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Updating the Blocking Regulation: The EU's answer to US extraterritorial sanctions

07-06-2018

On 8 May 2018, President Trump announced the unilateral US withdrawal from the Joint Comprehensive Plan of Action (JCPOA), the landmark nuclear agreement signed by Iran and the E3/EU+3 – France, Germany, the UK and the EU plus China, Russia and the USA – in 2015. He also announced that the US would re-impose sanctions on Iran that had been lifted as part of the implementation of the JCPOA. These sanctions have extraterritorial effect, essentially making it illegal for EU companies and financial institutions ...

On 8 May 2018, President Trump announced the unilateral US withdrawal from the Joint Comprehensive Plan of Action (JCPOA), the landmark nuclear agreement signed by Iran and the E3/EU+3 – France, Germany, the UK and the EU plus China, Russia and the USA – in 2015. He also announced that the US would re-impose sanctions on Iran that had been lifted as part of the implementation of the JCPOA. These sanctions have extraterritorial effect, essentially making it illegal for EU companies and financial institutions to engage in a wide range of economic and commercial activities with Iran. Companies that disregard the US secondary sanctions face major fines and/or criminal charges in the US, or even exclusion from the US market. US sanctions will be reinstated after a 90- or 180-day wind-down period, to allow companies to make the necessary arrangements. Following the signing of the JCPOA in 2015, European companies have entered into important commercial and investment agreements with Iranian counterparts, worth billions of euros. Many of these companies also have important commercial ties with the US. Faced with the prospect of penalties in the US, several EU companies have already announced that they are ending their dealings with Iran, unless a way can be found to exempt or shield them from US secondary sanctions. In response, the Commission adopted a delegated act on 6 June 2018 to update the annex to the 'Blocking Regulation', which was adopted in 1996 to protect EU businesses against the effects of the extraterritorial application of legislation adopted by a third country. The Blocking Regulation forbids EU persons from complying with extraterritorial sanctions, allows companies to recover damages arising from such sanctions, and nullifies the effect in the EU of any foreign court judgment based on them. The effectiveness of the regulation as a mechanism to offset US sanctions has been questioned, however its adoption sends an important political message. Parliament now has two months to object to the delegated act, but may signal earlier that it will not do so, thus allowing the measure to come into force earlier than the end of the two-month period.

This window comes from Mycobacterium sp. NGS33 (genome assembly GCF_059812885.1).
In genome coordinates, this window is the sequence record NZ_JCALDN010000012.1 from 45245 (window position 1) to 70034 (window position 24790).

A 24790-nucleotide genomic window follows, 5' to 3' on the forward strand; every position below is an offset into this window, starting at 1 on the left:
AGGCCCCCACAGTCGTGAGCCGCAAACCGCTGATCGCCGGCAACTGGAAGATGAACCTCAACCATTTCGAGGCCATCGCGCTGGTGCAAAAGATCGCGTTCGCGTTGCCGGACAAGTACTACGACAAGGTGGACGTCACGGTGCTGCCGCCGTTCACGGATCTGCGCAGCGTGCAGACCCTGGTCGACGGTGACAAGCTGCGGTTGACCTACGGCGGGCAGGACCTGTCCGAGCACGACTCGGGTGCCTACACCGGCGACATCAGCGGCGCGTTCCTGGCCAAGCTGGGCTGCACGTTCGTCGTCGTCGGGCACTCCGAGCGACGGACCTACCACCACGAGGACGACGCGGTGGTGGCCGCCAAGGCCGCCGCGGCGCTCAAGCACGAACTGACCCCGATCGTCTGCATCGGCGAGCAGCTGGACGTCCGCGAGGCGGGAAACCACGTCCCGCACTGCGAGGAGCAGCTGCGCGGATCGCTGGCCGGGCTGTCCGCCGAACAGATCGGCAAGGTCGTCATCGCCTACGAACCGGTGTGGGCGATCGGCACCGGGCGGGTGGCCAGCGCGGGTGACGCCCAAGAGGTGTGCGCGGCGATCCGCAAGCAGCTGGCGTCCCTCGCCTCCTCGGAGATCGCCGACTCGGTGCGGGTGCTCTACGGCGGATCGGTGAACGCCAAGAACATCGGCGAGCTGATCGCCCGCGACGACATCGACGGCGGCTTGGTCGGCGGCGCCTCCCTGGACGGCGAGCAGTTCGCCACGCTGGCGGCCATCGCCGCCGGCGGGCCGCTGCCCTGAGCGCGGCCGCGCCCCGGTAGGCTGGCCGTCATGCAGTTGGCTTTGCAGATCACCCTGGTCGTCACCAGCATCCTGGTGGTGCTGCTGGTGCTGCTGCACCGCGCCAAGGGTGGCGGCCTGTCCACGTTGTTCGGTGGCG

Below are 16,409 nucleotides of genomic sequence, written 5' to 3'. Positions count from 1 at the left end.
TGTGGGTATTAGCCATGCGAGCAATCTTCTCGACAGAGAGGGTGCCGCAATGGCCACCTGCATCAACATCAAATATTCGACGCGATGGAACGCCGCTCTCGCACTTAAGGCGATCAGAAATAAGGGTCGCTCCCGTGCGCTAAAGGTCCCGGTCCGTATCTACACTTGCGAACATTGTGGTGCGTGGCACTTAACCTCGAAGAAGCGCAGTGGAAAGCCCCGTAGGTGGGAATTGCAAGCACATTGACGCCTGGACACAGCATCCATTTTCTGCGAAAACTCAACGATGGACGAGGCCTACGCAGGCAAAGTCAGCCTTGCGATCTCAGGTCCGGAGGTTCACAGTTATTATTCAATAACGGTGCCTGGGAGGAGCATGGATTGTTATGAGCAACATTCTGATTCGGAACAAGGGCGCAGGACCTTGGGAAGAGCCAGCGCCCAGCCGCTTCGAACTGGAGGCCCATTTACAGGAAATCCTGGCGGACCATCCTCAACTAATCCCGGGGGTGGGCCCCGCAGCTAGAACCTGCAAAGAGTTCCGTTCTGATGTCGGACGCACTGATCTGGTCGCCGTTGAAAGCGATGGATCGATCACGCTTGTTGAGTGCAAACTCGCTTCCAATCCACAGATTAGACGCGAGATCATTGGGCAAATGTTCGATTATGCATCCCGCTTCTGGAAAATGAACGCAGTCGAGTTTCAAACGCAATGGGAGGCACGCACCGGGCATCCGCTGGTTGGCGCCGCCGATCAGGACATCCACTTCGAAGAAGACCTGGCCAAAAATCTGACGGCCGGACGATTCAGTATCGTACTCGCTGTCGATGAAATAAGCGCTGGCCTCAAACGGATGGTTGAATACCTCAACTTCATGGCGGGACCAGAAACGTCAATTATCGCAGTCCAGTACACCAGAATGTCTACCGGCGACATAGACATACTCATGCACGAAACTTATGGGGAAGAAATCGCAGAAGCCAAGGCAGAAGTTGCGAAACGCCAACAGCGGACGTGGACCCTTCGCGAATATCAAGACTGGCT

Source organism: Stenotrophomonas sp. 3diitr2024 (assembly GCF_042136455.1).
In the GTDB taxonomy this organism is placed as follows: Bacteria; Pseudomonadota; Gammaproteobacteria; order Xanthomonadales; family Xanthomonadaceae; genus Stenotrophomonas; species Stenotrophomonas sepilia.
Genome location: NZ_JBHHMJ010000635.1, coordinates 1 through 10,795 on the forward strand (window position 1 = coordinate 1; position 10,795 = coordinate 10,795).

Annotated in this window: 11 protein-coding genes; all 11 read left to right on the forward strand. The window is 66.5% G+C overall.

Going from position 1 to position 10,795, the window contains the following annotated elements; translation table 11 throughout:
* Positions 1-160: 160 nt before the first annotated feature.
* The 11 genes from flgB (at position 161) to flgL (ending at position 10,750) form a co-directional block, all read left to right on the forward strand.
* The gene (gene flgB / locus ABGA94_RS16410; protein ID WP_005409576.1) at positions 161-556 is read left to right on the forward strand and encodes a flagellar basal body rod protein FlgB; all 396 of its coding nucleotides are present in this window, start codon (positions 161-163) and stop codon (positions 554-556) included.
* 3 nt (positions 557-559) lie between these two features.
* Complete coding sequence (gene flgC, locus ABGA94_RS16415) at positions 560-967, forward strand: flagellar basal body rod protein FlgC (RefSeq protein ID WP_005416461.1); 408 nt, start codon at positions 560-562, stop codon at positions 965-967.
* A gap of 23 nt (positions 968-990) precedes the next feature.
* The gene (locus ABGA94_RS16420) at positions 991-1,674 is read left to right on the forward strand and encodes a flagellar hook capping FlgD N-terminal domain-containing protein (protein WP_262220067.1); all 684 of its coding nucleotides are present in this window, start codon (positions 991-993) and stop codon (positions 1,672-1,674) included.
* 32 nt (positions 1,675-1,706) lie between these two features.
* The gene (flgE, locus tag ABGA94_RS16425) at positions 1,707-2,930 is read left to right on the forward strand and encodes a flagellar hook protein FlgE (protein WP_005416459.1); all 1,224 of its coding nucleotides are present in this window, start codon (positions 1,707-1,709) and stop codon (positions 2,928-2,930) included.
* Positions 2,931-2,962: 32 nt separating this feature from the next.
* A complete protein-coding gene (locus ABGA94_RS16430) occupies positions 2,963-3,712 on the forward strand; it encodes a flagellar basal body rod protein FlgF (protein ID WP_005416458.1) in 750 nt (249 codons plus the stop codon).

Free movement of capital within the European Union

31-05-2018

Amongst the four fundamental freedoms that underpin the EU single market (free movement of persons, goods, services and capital), the free movement of capital is the most recent. Until the mid-1990s it did not exist in practice in a number of Member States. Financial operations in other Member States or in other currencies within the EU were subject to prior authorisation requirements by national authorities. These controls enabled national authorities to prevent or restrict financial operations. ...